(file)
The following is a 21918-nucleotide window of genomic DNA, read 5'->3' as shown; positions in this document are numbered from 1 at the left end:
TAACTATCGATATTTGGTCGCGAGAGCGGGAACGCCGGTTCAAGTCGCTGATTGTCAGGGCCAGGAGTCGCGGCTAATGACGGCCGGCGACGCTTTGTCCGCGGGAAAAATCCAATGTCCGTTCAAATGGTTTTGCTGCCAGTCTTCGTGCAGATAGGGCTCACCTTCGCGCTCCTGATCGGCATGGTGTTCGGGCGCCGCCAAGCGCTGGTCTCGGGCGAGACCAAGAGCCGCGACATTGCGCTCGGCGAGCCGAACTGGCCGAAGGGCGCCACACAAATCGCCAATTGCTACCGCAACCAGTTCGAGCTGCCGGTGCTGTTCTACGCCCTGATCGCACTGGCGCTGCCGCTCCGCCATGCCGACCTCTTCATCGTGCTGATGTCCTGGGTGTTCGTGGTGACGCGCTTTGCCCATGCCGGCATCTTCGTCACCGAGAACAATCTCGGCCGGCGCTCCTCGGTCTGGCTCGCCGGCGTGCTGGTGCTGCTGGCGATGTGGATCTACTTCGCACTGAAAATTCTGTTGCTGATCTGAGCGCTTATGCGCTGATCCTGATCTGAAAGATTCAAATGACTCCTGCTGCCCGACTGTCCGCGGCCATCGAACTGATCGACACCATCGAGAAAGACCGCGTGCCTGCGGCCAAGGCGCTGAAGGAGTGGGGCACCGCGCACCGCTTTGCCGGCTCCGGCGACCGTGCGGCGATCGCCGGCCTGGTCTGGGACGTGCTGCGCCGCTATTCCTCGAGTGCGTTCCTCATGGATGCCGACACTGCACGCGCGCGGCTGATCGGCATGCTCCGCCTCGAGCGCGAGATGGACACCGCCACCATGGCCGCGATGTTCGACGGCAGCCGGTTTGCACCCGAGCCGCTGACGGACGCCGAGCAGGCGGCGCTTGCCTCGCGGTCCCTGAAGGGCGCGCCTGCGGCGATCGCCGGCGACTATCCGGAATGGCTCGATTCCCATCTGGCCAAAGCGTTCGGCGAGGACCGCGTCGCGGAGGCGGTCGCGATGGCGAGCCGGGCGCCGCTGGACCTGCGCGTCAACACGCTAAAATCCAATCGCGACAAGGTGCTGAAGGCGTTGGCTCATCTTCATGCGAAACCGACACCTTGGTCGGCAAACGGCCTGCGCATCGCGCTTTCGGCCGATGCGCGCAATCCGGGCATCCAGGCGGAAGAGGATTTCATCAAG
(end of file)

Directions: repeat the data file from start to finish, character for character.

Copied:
The following is a 21918-nucleotide window of genomic DNA, read 5'->3' as shown; positions in this document are numbered from 1 at the left end:
TAACTATCGATATTTGGTCGCGAGAGCGGGAACGCCGGTTCAAGTCGCTGATTGTCAGGGCCAGGAGTCGCGGCTAATGACGGCCGGCGACGCTTTGTCCGCGGGAAAAATCCAATGTCCGTTCAAATGGTTTTGCTGCCAGTCTTCGTGCAGATAGGGCTCACCTTCGCGCTCCTGATCGGCATGGTGTTCGGGCGCCGCCAAGCGCTGGTCTCGGGCGAGACCAAGAGCCGCGACATTGCGCTCGGCGAGCCGAACTGGCCGAAGGGCGCCACACAAATCGCCAATTGCTACCGCAACCAGTTCGAGCTGCCGGTGCTGTTCTACGCCCTGATCGCACTGGCGCTGCCGCTCCGCCATGCCGACCTCTTCATCGTGCTGATGTCCTGGGTGTTCGTGGTGACGCGCTTTGCCCATGCCGGCATCTTCGTCACCGAGAACAATCTCGGCCGGCGCTCCTCGGTCTGGCTCGCCGGCGTGCTGGTGCTGCTGGCGATGTGGATCTACTTCGCACTGAAAATTCTGTTGCTGATCTGAGCGCTTATGCGCTGATCCTGATCTGAAAGATTCAAATGACTCCTGCTGCCCGACTGTCCGCGGCCATCGAACTGATCGACACCATCGAGAAAGACCGCGTGCCTGCGGCCAAGGCGCTGAAGGAGTGGGGCACCGCGCACCGCTTTGCCGGCTCCGGCGACCGTGCGGCGATCGCCGGCCTGGTCTGGGACGTGCTGCGCCGCTATTCCTCGAGTGCGTTCCTCATGGATGCCGACACTGCACGCGCGCGGCTGATCGGCATGCTCCGCCTCGAGCGCGAGATGGACACCGCCACCATGGCCGCGATGTTCGACGGCAGCCGGTTTGCACCCGAGCCGCTGACGGACGCCGAGCAGGCGGCGCTTGCCTCGCGGTCCCTGAAGGGCGCGCCTGCGGCGATCGCCGGCGACTATCCGGAATGGCTCGATTCCCATCTGGCCAAAGCGTTCGGCGAGGACCGCGTCGCGGAGGCGGTCGCGATGGCGAGCCGGGCGCCGCTGGACCTGCGCGTCAACACGCTAAAATCCAATCGCGACAAGGTGCTGAAGGCGTTGGCTCATCTTCATGCGAAACCGACACCTTGGTCGGCAAACGGCCTGCGCATCGCGCTTTCGGCCGATGCGCGCAATCCGGGCATCCAGGCGGAAGAGGATTTCATCAAG